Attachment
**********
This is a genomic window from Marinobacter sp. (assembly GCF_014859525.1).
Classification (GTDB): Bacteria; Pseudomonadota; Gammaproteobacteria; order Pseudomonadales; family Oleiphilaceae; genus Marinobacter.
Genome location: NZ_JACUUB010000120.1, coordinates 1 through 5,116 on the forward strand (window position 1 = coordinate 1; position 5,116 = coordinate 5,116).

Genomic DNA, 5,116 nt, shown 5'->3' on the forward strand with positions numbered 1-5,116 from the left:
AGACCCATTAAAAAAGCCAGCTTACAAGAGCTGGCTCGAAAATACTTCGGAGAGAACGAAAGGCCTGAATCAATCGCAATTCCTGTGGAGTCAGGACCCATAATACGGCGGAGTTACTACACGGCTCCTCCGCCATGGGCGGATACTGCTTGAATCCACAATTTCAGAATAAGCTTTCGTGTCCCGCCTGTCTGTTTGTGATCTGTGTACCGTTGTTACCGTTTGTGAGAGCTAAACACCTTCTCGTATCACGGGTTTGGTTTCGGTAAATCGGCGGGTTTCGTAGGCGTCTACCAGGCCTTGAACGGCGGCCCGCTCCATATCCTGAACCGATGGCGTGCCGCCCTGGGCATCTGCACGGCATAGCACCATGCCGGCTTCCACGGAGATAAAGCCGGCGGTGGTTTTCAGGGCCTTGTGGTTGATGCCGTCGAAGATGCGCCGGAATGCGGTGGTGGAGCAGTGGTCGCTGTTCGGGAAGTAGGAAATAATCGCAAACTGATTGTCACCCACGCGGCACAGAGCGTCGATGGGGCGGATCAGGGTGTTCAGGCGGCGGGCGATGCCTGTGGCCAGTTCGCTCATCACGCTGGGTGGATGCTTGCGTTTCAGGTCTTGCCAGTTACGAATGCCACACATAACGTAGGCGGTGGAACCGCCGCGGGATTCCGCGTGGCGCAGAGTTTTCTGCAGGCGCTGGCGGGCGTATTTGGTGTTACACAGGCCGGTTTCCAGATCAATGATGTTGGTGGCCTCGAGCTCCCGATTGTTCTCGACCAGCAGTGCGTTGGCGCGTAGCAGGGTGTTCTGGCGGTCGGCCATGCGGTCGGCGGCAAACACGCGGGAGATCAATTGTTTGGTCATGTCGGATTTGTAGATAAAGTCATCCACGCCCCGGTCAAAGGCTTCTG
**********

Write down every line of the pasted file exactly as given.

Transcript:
This is a genomic window from Marinobacter sp. (assembly GCF_014859525.1).
Classification (GTDB): Bacteria; Pseudomonadota; Gammaproteobacteria; order Pseudomonadales; family Oleiphilaceae; genus Marinobacter.
Genome location: NZ_JACUUB010000120.1, coordinates 1 through 5,116 on the forward strand (window position 1 = coordinate 1; position 5,116 = coordinate 5,116).

Genomic DNA, 5,116 nt, shown 5'->3' on the forward strand with positions numbered 1-5,116 from the left:
AGACCCATTAAAAAAGCCAGCTTACAAGAGCTGGCTCGAAAATACTTCGGAGAGAACGAAAGGCCTGAATCAATCGCAATTCCTGTGGAGTCAGGACCCATAATACGGCGGAGTTACTACACGGCTCCTCCGCCATGGGCGGATACTGCTTGAATCCACAATTTCAGAATAAGCTTTCGTGTCCCGCCTGTCTGTTTGTGATCTGTGTACCGTTGTTACCGTTTGTGAGAGCTAAACACCTTCTCGTATCACGGGTTTGGTTTCGGTAAATCGGCGGGTTTCGTAGGCGTCTACCAGGCCTTGAACGGCGGCCCGCTCCATATCCTGAACCGATGGCGTGCCGCCCTGGGCATCTGCACGGCATAGCACCATGCCGGCTTCCACGGAGATAAAGCCGGCGGTGGTTTTCAGGGCCTTGTGGTTGATGCCGTCGAAGATGCGCCGGAATGCGGTGGTGGAGCAGTGGTCGCTGTTCGGGAAGTAGGAAATAATCGCAAACTGATTGTCACCCACGCGGCACAGAGCGTCGATGGGGCGGATCAGGGTGTTCAGGCGGCGGGCGATGCCTGTGGCCAGTTCGCTCATCACGCTGGGTGGATGCTTGCGTTTCAGGTCTTGCCAGTTACGAATGCCACACATAACGTAGGCGGTGGAACCGCCGCGGGATTCCGCGTGGCGCAGAGTTTTCTGCAGGCGCTGGCGGGCGTATTTGGTGTTACACAGGCCGGTTTCCAGATCAATGATGTTGGTGGCCTCGAGCTCCCGATTGTTCTCGACCAGCAGTGCGTTGGCGCGTAGCAGGGTGTTCTGGCGGTCGGCCATGCGGTCGGCGGCAAACACGCGGGAGATCAATTGTTTGGTCATGTCGGATTTGTAGATAAAGTCATCCACGCCCCGGTCAAAGGCTTCTG